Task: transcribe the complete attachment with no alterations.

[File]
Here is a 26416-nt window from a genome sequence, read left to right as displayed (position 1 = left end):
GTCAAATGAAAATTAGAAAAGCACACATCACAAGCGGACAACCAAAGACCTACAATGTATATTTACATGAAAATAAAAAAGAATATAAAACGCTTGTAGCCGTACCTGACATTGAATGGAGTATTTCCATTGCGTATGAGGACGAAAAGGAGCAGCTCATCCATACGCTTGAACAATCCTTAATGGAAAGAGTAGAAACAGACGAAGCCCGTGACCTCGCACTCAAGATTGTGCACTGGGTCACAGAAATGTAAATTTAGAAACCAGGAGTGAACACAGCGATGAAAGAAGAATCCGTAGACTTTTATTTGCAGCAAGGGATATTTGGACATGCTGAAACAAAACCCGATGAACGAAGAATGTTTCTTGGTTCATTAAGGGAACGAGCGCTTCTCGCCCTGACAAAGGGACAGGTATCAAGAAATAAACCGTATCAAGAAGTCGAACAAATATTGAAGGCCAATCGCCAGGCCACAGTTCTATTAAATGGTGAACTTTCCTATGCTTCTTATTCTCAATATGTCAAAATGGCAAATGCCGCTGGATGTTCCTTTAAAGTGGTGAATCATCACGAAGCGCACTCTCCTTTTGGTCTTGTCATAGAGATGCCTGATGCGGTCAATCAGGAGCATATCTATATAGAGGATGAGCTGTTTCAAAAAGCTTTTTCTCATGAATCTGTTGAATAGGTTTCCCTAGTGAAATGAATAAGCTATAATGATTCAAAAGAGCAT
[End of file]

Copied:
Here is a 26416-nt window from a genome sequence, read left to right as displayed (position 1 = left end):
GTCAAATGAAAATTAGAAAAGCACACATCACAAGCGGACAACCAAAGACCTACAATGTATATTTACATGAAAATAAAAAAGAATATAAAACGCTTGTAGCCGTACCTGACATTGAATGGAGTATTTCCATTGCGTATGAGGACGAAAAGGAGCAGCTCATCCATACGCTTGAACAATCCTTAATGGAAAGAGTAGAAACAGACGAAGCCCGTGACCTCGCACTCAAGATTGTGCACTGGGTCACAGAAATGTAAATTTAGAAACCAGGAGTGAACACAGCGATGAAAGAAGAATCCGTAGACTTTTATTTGCAGCAAGGGATATTTGGACATGCTGAAACAAAACCCGATGAACGAAGAATGTTTCTTGGTTCATTAAGGGAACGAGCGCTTCTCGCCCTGACAAAGGGACAGGTATCAAGAAATAAACCGTATCAAGAAGTCGAACAAATATTGAAGGCCAATCGCCAGGCCACAGTTCTATTAAATGGTGAACTTTCCTATGCTTCTTATTCTCAATATGTCAAAATGGCAAATGCCGCTGGATGTTCCTTTAAAGTGGTGAATCATCACGAAGCGCACTCTCCTTTTGGTCTTGTCATAGAGATGCCTGATGCGGTCAATCAGGAGCATATCTATATAGAGGATGAGCTGTTTCAAAAAGCTTTTTCTCATGAATCTGTTGAATAGGTTTCCCTAGTGAAATGAATAAGCTATAATGATTCAAAAGAGCAT